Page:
The latest Reed Ferguson mystery
By Renée Pawlish
That wasn’t what I’d expected to hear. “Why do you say that?”
She frowned. “I guess that’s not the best way to start the conversation.” Gina Smith let out a little nervous laugh. “Something odd is going on.”
“I’m an only child. According to my father, my mother left us when I was a few weeks old. We moved to Colorado shortly after that, and he raised me by himself.”
“He never remarried?”
“Has your father ever said why your mother left?”
She shrugged. “He’s been very vague, and said that she was unhappy, and she had some problems. It’s a touchy subject, but when I’ve asked questions, he tells me that the past is in the past, that he loves me enough for both of them, and that I should let it go.”
I studied her for a few seconds. “But you’ve had a hard time doing that.”
“Yes. Dad doesn’t even have a picture of my mother, let alone anything that belonged to her. And he never even told me her name. It’s like he cut her completely out of his life, so she’s a complete mystery to me, and that’s always made it hard. I have an intense desire to know more about her, to know what she looked like, what things made her who she was, and what made her tick.”
“And what made her leave.”
“Yes,” she said softly. She took another drink, and stared at me with intense brown eyes.
“This is all intriguing,” I said, then hesitated. “But I still don’t see why you think your father may have killed your mother.”
“There’s more,” she said.
“A couple of weeks ago, I was visiting Dad and I went into the den. The news was on, and the anchor was talking about skeletal remains of a body that had been found in a field east of Denver. Based on the size of the bones, the authorities thought it was probably a woman. You should have seen the look on Dad’s face. He was in shock, just staring at the screen with his jaw open. I spoke to him three times before he noticed I was there, and his face was as white as a ghost. I asked him about the remains, and he snapped at me to shut up.” Pain wrinkled the corners of her eyes. “He never talks to me like that. I asked him why the news was upsetting him, and he told me it was nothing, and he changed the subject. Then, the next time I was there, a few days later, I overheard him on the phone. I have no idea who he was talking to, but he said something about the woman in the field, and about it being taken care of, and she was never supposed to be found. He was furious.” She tapped the table for emphasis. “He was talking about that woman.”
I gazed into her pleading face. “Okay,” I finally said. “I’ll look into it.”
Although her dad had certainly been acting strangely, I doubted there was anything sinister behind his behavior, but it would be easy enough to find out, and put her mind at ease.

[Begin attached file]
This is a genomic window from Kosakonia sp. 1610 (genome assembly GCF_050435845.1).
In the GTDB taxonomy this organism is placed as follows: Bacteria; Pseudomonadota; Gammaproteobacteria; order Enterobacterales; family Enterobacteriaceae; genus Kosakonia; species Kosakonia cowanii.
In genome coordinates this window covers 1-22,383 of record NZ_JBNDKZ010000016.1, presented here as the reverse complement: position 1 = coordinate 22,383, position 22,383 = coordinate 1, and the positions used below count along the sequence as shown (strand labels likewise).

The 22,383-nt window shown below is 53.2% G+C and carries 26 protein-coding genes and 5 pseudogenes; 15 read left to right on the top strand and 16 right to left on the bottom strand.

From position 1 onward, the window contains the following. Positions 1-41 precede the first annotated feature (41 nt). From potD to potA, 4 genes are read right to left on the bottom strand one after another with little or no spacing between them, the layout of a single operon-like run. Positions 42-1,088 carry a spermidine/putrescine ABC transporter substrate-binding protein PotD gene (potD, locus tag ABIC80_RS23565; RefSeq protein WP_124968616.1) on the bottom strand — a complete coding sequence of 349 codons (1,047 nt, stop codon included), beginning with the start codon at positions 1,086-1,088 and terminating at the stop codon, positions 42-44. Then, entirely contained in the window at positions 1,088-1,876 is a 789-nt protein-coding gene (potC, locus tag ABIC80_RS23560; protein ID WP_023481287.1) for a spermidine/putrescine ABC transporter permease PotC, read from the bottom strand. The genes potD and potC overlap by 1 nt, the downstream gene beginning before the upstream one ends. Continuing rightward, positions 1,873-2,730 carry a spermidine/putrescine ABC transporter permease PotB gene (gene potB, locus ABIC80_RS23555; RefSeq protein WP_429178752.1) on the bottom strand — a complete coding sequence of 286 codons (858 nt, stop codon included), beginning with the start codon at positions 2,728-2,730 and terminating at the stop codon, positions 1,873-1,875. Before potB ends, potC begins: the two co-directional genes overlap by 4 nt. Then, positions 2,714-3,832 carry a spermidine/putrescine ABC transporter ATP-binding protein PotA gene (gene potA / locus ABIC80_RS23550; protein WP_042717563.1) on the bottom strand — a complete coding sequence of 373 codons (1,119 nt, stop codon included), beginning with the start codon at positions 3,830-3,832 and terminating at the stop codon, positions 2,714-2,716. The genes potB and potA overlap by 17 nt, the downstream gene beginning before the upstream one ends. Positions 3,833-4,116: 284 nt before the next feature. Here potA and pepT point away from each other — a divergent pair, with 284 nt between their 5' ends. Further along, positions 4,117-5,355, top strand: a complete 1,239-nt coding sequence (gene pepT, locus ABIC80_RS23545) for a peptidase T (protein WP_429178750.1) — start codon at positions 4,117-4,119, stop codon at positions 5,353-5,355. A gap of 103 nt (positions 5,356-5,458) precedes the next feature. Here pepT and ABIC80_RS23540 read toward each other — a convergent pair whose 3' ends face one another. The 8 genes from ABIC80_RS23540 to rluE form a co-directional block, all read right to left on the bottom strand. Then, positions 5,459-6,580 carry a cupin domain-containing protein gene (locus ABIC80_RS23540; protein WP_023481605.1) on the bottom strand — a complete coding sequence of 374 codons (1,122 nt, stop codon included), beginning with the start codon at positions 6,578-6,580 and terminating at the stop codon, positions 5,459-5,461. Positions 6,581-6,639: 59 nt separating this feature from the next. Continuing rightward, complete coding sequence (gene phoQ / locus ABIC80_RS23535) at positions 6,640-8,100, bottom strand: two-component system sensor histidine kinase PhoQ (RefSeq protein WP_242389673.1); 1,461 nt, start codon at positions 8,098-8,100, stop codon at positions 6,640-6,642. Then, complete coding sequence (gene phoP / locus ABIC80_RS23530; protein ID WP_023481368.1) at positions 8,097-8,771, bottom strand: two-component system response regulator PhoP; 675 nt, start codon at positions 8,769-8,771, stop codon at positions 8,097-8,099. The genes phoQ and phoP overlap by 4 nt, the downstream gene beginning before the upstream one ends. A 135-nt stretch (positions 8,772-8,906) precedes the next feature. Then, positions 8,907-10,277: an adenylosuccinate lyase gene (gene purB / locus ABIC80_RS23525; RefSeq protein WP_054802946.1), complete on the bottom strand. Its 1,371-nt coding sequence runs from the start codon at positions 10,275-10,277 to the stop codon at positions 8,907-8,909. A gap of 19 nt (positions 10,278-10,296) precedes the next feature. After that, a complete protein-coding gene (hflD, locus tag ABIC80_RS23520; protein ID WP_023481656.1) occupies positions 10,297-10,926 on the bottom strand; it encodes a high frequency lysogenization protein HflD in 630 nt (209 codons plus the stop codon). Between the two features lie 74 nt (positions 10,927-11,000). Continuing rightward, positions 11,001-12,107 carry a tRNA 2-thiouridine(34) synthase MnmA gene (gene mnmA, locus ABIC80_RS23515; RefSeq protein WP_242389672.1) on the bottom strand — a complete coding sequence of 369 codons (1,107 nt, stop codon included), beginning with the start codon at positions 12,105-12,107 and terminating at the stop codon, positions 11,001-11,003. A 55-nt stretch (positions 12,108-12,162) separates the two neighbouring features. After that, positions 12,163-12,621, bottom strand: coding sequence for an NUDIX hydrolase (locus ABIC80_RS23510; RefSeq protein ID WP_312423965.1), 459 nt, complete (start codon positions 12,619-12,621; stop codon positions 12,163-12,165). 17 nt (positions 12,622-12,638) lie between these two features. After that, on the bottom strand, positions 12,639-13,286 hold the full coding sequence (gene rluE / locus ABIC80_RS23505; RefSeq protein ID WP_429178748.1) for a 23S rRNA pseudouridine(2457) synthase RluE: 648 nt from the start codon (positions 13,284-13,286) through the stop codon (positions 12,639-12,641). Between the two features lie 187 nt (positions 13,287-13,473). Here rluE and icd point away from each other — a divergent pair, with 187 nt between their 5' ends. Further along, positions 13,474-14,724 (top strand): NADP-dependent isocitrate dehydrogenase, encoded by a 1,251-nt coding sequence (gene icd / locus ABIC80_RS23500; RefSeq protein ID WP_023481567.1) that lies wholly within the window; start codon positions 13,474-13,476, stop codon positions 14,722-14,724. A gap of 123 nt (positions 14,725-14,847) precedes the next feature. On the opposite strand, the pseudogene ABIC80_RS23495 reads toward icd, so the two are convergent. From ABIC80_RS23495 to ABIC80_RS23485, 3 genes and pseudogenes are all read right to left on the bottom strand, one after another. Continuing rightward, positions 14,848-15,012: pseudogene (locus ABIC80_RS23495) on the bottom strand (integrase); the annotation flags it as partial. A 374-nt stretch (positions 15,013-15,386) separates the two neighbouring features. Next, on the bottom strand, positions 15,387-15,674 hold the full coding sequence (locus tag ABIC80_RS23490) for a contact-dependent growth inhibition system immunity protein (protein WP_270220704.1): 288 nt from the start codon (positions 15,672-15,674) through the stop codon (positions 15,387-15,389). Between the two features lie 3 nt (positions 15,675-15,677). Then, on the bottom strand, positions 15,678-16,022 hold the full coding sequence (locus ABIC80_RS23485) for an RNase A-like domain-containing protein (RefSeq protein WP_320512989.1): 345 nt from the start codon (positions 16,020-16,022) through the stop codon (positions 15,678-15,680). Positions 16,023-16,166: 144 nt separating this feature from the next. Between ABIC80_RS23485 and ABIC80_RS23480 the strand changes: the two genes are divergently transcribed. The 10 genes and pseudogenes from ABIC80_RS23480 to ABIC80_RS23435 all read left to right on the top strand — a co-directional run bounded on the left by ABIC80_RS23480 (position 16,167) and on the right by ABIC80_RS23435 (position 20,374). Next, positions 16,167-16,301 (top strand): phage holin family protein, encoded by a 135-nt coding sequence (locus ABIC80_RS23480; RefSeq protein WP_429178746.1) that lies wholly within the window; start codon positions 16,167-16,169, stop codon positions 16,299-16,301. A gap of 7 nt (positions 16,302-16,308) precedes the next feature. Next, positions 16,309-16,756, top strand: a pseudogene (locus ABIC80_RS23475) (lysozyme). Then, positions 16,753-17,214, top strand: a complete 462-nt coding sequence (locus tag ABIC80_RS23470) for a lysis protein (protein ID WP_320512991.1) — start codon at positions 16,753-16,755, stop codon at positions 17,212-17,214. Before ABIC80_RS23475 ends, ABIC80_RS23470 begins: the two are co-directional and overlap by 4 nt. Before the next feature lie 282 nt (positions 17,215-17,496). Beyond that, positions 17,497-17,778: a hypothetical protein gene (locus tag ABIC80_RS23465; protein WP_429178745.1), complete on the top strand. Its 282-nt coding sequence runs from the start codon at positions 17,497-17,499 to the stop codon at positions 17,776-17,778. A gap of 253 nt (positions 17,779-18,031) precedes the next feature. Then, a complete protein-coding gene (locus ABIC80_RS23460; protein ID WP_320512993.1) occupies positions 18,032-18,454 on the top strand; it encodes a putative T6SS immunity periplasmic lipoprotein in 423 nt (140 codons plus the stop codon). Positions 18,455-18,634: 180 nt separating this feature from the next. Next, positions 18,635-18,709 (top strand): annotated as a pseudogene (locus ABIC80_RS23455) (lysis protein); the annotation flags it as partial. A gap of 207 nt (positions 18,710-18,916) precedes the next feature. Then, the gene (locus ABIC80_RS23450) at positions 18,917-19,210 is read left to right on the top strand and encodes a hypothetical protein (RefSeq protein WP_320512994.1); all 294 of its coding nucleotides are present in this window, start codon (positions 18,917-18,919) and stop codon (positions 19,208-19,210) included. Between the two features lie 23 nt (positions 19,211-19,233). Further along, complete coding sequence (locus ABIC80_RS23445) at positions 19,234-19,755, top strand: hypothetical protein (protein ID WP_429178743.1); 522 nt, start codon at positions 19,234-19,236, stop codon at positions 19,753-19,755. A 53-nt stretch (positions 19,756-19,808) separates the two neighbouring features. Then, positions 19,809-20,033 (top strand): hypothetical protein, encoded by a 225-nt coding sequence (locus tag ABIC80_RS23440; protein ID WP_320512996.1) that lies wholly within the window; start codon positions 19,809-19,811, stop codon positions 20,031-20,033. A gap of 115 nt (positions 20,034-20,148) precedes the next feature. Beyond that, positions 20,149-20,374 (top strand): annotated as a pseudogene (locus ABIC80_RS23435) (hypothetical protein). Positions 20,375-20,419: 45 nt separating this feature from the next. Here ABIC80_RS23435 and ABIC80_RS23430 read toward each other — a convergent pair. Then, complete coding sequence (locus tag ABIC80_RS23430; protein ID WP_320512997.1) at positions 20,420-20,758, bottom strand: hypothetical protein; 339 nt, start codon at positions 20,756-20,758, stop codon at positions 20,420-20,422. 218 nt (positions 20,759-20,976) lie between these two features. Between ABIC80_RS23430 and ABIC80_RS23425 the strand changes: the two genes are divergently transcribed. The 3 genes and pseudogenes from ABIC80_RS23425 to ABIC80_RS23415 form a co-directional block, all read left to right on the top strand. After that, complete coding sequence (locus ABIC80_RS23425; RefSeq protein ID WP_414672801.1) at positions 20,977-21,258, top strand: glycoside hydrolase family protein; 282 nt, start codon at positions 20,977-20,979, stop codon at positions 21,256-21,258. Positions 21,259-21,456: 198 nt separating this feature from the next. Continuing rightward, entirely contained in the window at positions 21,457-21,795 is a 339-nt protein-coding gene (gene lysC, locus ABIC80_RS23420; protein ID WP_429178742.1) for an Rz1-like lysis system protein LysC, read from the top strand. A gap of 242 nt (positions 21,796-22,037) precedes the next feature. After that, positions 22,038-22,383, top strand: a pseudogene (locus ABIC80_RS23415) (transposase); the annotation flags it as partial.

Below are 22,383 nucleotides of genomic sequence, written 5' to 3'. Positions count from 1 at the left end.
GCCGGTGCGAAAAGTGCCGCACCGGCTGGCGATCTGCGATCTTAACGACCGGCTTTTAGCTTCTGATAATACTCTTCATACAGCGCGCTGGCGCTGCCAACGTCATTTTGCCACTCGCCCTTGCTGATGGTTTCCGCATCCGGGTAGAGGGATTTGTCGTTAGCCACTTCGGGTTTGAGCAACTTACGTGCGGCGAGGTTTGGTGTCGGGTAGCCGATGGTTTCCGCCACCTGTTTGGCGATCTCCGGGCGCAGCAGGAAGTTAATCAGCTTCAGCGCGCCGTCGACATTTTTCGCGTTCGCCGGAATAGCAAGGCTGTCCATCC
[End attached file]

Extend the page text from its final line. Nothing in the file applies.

How wrong I was.
About Small Town Focus
Reed Ferguson is back!
With this one sentence, Gina Smith immediately draws Denver private investigator Reed Ferguson into a case. Questioning her past and yearning to find the mother she’s never met, Gina hires Reed to find answers. With the help of his wife, Willie, his best friend Cal, and the always amusing Goofball Brothers, Reed’s search for Gina’s mother leads him to a rural Colorado town and a puzzling mystery that involves a decades-old kidnapping, a powerful small-town mayor, a seductively charming pastor, and an unsolved murder. And if Reed isn’t careful, the murderer’s focus could turn to him.
Small Town Focus is a suspense-filled mystery, with a Bogie-wannabe detective, a dose of humor, and a clever homage to film noir. From the award-wining author of This Doesn’t Happen In The Movies.
Great for fans who love a fast-paced, humorous read, without a lot of swearing or sex.
About the author
Renée Pawlish is the award-winning author of the bestselling Reed Ferguson mystery series, horror bestseller Nephilim Genesis of Evil, The Noah Winters YA Adventure series, middle-grade historical novel This War We’re In, Take Five, a short story collection, and
The Sallie House: Exposing the Beast Within, a nonfiction account of a haunted house investigation.
Renée has been called “a promising new voice to the comic murder mystery genre” and “a powerful storyteller”. Nephilim Genesis of Evil has been compared to Stephen King and Frank Peretti.
Renée was born in California, but has lived most of her life in Colorado.
And follow her on Twitter @ReneePawlish.